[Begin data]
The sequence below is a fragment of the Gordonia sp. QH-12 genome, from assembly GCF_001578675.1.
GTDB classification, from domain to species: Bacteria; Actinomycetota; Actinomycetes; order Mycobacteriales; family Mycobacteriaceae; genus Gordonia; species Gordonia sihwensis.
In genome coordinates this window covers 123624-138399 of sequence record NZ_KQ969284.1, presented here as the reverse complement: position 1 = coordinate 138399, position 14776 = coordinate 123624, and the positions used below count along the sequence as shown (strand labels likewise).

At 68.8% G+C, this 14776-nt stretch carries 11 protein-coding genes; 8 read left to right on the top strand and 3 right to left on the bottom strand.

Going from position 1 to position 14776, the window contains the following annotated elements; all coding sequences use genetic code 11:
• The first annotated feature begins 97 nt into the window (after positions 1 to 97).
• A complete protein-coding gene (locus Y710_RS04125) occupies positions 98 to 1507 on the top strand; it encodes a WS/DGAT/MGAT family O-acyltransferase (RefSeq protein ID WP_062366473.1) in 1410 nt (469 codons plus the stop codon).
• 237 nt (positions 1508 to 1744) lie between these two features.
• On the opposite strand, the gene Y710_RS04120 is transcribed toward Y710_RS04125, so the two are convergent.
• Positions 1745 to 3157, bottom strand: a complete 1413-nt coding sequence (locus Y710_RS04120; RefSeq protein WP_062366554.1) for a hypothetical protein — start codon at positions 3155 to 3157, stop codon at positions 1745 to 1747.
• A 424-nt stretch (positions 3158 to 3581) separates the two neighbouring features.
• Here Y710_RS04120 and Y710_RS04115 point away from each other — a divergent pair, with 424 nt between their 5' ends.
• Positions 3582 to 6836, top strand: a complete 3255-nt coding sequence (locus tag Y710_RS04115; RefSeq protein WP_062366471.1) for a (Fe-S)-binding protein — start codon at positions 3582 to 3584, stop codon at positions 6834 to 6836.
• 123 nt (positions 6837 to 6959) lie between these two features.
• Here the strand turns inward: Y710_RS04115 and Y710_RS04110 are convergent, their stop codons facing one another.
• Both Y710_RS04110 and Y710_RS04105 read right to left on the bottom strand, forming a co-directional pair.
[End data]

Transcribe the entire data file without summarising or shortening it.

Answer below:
The sequence below is a fragment of the Gordonia sp. QH-12 genome, from assembly GCF_001578675.1.
GTDB classification, from domain to species: Bacteria; Actinomycetota; Actinomycetes; order Mycobacteriales; family Mycobacteriaceae; genus Gordonia; species Gordonia sihwensis.
In genome coordinates this window covers 123624-138399 of sequence record NZ_KQ969284.1, presented here as the reverse complement: position 1 = coordinate 138399, position 14776 = coordinate 123624, and the positions used below count along the sequence as shown (strand labels likewise).

At 68.8% G+C, this 14776-nt stretch carries 11 protein-coding genes; 8 read left to right on the top strand and 3 right to left on the bottom strand.

Going from position 1 to position 14776, the window contains the following annotated elements; all coding sequences use genetic code 11:
• The first annotated feature begins 97 nt into the window (after positions 1 to 97).
• A complete protein-coding gene (locus Y710_RS04125) occupies positions 98 to 1507 on the top strand; it encodes a WS/DGAT/MGAT family O-acyltransferase (RefSeq protein ID WP_062366473.1) in 1410 nt (469 codons plus the stop codon).
• 237 nt (positions 1508 to 1744) lie between these two features.
• On the opposite strand, the gene Y710_RS04120 is transcribed toward Y710_RS04125, so the two are convergent.
• Positions 1745 to 3157, bottom strand: a complete 1413-nt coding sequence (locus Y710_RS04120; RefSeq protein WP_062366554.1) for a hypothetical protein — start codon at positions 3155 to 3157, stop codon at positions 1745 to 1747.
• A 424-nt stretch (positions 3158 to 3581) separates the two neighbouring features.
• Here Y710_RS04120 and Y710_RS04115 point away from each other — a divergent pair, with 424 nt between their 5' ends.
• Positions 3582 to 6836, top strand: a complete 3255-nt coding sequence (locus tag Y710_RS04115; RefSeq protein WP_062366471.1) for a (Fe-S)-binding protein — start codon at positions 3582 to 3584, stop codon at positions 6834 to 6836.
• 123 nt (positions 6837 to 6959) lie between these two features.
• Here the strand turns inward: Y710_RS04115 and Y710_RS04110 are convergent, their stop codons facing one another.
• Both Y710_RS04110 and Y710_RS04105 read right to left on the bottom strand, forming a co-directional pair.